As we now know after a long and tough fight, the freedom riders prevailed and for that all of America won! But what you may have missed is the personal and human part of both sides of the story which Freedom Riders captures so vividly. See what you never knew about this monumental moment in American history by watching Freedom Riders starting Monday May 16th 9est\8c on PBS.
 
For more information visit:  www.pbs.org/wgbh/americanexperience/freedomriders/

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  • Comments Off on Hot off the Press: Education Job Opportunity with Posse Foundation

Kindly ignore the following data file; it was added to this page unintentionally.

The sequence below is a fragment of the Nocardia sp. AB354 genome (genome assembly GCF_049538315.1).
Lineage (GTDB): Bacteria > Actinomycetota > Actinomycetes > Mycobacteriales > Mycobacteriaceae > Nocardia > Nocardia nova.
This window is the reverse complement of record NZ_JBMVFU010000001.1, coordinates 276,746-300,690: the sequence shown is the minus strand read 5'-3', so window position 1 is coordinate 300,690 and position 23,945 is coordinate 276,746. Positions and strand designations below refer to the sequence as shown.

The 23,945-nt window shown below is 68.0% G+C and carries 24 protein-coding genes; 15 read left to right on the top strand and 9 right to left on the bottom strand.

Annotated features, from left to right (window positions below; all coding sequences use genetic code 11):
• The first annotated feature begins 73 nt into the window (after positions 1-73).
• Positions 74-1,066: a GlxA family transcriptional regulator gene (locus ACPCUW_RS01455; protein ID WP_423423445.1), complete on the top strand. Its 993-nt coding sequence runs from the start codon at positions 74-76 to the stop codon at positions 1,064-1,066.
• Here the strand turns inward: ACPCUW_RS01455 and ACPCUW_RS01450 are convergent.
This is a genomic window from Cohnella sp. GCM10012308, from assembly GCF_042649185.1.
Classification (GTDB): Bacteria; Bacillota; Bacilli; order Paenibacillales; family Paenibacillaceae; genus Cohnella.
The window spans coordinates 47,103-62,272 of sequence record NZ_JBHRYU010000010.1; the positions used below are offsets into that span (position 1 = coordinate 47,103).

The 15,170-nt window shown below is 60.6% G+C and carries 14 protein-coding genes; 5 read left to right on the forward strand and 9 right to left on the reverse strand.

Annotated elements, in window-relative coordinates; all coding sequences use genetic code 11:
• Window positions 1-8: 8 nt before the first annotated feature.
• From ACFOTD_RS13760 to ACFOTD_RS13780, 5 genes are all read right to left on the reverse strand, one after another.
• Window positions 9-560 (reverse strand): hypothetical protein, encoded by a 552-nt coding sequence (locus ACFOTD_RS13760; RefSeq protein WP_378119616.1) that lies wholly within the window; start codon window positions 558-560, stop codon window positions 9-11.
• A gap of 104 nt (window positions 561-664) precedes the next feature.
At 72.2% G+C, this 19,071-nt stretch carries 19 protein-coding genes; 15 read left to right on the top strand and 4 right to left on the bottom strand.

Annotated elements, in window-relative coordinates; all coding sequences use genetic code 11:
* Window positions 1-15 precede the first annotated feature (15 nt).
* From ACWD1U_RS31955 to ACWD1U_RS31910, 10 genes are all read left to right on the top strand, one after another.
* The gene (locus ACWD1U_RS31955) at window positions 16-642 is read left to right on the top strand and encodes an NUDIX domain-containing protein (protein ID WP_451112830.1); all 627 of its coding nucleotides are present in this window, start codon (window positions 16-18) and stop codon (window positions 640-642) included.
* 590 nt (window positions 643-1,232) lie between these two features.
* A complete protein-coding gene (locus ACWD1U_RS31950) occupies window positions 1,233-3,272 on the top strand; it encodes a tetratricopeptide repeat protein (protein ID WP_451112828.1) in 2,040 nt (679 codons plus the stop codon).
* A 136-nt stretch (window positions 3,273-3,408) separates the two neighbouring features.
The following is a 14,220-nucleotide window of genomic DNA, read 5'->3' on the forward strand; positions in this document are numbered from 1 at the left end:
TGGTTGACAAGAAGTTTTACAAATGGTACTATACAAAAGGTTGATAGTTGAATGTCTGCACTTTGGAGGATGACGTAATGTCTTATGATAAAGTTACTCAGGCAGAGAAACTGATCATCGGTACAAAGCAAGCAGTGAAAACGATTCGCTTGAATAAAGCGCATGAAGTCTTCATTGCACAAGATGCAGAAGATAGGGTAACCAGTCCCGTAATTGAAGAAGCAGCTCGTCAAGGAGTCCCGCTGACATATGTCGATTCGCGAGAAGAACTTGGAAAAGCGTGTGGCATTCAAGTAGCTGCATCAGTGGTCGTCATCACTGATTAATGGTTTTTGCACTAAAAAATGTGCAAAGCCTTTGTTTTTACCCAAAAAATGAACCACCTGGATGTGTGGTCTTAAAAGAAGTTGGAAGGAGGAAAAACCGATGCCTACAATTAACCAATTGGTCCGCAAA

I was forwarded this job annoncement and thought it would be  great opportunity for my blog followers.  The Posse Foundation, a national education leadership non-profit, is opening an office in New Orleans. Four positions are open – Director, Program Director, Trainer and Program Coordinator. Deadline for submission is May 24th. Basic information can be found below.  The Posse Foundation does amazing work for high school and college students.  Please respond to the contact listed below since I am not affiliated with the program.